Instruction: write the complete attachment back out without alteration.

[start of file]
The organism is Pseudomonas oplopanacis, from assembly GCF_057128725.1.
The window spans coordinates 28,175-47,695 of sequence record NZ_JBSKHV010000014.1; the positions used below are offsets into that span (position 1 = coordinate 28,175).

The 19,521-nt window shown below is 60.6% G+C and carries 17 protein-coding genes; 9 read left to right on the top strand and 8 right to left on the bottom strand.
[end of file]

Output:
The organism is Pseudomonas oplopanacis, from assembly GCF_057128725.1.
The window spans coordinates 28,175-47,695 of sequence record NZ_JBSKHV010000014.1; the positions used below are offsets into that span (position 1 = coordinate 28,175).

The 19,521-nt window shown below is 60.6% G+C and carries 17 protein-coding genes; 9 read left to right on the top strand and 8 right to left on the bottom strand.